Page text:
Opened in 2005, Mikla is widely regarded as one of the best restaurants Istanbul has to offer. The restaurant is on the roof of The Marmara Pera hotel. It offers beautiful views of the city and its most treasured buildings, including the Hagia Sophia and the Topkapı Palace. Chef and owner Mehmet Gürs brings his Turkish-Scandinavian background to the fore with this tantalising menu. Dishes served include grilled prawns with vegetable firik, chickpea flour and courgette flowers. The restaurant also recently opened the New Anatolian Kitchen, transforming and updating traditional dishes through both contemporary and ancient gastronomic techniques.
Some of Istanbul’s best luxury dining experiences are set on high rooftops, allowing visitors to revel in the city’s inspiring views and warm weather. Leb-i Derya is thought to be one of the leaders of this trend and, although it is now rivalled by many competitors, it still ranks among the the best. The menu offers a range of cuisines, including Turkish delicacies such as lamb shish with plums, pomegranate molasses, fresh thyme and spiced rice with pine nuts. There are also delectable pasta dishes on the menu, such as seafood linguine with salmon, and calamari, shrimp and tomato cream sauce with fresh mint.
This café in Cihangir has some of the freshest mantı (dumpling) in the city. This is the place to try the Turkish version of dumplings, often described as a the country’s spin on ravioli, served with yoghurt. This café uses handmade manti dough, rolling it out and then spooning in a variety of fillings. Served in the traditional boiled way as well as fried and baked versions, the mantı is topped with garlic yoghurt, sumac, mint and pepper.
Made famous by Salt Bae, this steakhouse is not to be underestimated just because it’s a meme now. The original café in Istanbul’s posh Etiler district still sees hordes of guests outside waiting to be seated. Visit to see the moustachioed servers and theatrics when serving food or just to try some of the best melt-in-your-mouth meat in the city.
A seafood restaurant in Sultanahmet, Giritli serves Mediterranean-style seafood inspired by the owner’s Cretan grandfather. Giritli offers a fixed-price four-course meal with excellent hot and cold starters, followed by a fish entrée and dessert. Pair your simply seasoned grilled fish with a delicious starter and some raki, and enjoy your meal in the outdoor seating area.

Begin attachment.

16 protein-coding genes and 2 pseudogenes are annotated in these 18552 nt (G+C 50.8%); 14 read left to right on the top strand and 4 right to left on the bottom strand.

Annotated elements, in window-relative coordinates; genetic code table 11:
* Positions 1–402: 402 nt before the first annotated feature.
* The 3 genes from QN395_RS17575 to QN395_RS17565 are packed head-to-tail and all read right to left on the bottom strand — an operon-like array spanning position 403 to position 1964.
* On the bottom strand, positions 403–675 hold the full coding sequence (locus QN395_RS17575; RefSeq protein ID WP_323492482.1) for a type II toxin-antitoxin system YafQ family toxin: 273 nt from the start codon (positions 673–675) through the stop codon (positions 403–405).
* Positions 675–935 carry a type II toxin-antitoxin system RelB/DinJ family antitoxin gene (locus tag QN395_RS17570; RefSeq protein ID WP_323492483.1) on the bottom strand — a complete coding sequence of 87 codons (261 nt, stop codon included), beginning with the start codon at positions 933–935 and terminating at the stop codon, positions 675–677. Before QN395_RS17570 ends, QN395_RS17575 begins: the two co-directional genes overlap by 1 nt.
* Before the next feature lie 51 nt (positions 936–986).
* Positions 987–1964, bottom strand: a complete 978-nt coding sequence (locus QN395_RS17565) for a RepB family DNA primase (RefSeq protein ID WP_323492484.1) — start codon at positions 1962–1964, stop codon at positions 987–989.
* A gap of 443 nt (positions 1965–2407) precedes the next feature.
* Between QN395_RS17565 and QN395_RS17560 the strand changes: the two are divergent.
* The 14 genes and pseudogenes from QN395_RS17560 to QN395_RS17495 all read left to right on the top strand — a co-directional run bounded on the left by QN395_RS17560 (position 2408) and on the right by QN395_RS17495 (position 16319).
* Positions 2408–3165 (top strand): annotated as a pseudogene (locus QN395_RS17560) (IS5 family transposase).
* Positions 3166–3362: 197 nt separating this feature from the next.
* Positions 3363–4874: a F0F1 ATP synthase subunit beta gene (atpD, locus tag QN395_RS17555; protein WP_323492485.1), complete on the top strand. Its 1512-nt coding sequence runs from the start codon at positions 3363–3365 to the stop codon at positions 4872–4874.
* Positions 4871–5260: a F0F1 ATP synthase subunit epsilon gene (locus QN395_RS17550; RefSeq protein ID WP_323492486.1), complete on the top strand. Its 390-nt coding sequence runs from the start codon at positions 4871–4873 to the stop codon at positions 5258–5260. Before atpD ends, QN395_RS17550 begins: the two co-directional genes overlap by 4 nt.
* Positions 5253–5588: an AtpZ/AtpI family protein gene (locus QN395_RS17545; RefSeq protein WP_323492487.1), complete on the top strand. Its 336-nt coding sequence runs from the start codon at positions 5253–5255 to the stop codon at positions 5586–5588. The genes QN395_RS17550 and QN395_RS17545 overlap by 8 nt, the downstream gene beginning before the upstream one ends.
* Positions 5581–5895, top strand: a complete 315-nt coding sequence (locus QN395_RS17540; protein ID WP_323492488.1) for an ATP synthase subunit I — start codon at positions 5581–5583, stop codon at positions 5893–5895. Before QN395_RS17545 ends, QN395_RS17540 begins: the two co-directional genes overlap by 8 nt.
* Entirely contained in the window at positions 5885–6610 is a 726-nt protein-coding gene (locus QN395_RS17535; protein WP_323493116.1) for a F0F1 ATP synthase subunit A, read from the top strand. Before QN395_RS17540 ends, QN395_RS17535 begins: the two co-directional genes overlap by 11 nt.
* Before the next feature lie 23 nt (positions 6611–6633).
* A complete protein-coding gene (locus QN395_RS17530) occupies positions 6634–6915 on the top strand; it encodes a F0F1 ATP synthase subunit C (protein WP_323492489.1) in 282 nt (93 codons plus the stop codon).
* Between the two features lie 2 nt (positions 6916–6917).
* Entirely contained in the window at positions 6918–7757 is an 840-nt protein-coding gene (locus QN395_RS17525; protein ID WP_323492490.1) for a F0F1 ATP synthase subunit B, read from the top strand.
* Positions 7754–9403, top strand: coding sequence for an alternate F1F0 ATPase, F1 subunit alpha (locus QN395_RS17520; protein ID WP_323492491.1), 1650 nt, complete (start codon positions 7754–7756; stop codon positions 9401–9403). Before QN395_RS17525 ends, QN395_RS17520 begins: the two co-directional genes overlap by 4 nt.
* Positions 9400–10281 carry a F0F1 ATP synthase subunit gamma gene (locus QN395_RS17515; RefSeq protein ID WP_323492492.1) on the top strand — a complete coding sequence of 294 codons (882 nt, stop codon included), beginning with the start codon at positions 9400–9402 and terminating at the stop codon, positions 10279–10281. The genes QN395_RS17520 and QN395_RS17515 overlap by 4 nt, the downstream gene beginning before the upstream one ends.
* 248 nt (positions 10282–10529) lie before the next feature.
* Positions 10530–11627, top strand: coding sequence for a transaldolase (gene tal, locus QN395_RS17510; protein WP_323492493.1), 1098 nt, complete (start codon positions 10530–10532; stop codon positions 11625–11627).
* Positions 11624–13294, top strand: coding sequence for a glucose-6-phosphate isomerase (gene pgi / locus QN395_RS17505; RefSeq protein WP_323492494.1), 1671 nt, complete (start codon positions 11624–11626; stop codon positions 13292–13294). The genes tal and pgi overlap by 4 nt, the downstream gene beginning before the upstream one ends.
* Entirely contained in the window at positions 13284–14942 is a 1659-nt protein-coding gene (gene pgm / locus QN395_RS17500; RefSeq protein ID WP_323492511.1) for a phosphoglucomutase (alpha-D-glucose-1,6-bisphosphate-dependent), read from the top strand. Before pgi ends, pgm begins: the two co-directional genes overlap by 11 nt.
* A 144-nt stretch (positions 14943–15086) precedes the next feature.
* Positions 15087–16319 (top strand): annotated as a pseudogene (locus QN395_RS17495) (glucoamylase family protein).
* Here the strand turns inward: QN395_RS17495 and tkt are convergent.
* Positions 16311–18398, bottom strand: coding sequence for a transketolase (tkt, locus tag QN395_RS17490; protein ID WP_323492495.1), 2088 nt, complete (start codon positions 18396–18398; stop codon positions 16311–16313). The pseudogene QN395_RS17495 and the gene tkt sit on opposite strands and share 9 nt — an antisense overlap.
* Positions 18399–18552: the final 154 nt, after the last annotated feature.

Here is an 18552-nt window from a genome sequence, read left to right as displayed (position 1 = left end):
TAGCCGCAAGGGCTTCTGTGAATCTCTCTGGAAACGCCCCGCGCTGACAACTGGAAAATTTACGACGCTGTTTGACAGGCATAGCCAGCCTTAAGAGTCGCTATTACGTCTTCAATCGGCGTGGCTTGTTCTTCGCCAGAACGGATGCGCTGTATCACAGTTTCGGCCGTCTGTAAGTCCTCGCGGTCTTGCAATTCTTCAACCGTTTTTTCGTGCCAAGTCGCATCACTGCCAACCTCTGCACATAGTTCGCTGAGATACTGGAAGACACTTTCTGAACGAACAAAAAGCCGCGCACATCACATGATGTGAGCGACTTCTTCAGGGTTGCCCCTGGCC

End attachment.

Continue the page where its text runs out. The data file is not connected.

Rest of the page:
The late celebrity chef Anthony Bourdain once said that this hole-in-the-wall venue had the best kebabs and dürüms (wraps) in all of Istanbul, propelling the well-loved spot to even greater heights. Kebabs hot off the skewers, wrapped in slightly charred flatbread with sumac (a tangy spice) and herb-sprinkled onions, tomatoes and green peppers are the speciality here. Try the signature lamb and beef wrap or one of the other options, which include liver and chicken wraps. Enjoy a single or double portion, depending on how hungry you are, on the chairs outside this little shop. Dürümzade is open late, so head here if you’re craving an evening snack.
Just off İstiklal Avenue, Iranian eatery Reyhun has some of the best Persian cuisine in Istanbul. The restaurant’s pursuit of authenticity is seen in its use of ingredients flown in from Iran, such as saffron and basmati rice. Try the saffron-infused rice or stews with hints of pomegranate. The restaurant has plenty of seating, with the terrace overlooking the St Anthony of Padua Church. This place is a must-try for those visiting Taksim Square and İstiklal Avenue.
With three locations, two in Aksaray and one at Taksim, this Syrian fast-food restaurant is the perfect place for a quick bite. If you want to try something different from the Turkish doner, try the juicy Arab shawarma, one of the restaurant’s most popular items. It also offers the traditional Arab kabsa (rice and meat) dish along with other varieties of Syrian cuisine, which has recently become more popular in the city. The Aksaray restaurants have more seating, while the one at Taksim is smaller, so you may have to wait to be seated.
Located in another multicultural district of Istanbul, Zeytinburnu, Özbek Sofrası serves Uzbek and Afghan food. From dumplings topped with minced meat to the traditional plov (a rice and meat dish), the food here has its own distinct flavour. You can even buy piping hot naans, which is rare in this city.
This article is an updated version of a story created by Andrew Kingsford-Smith.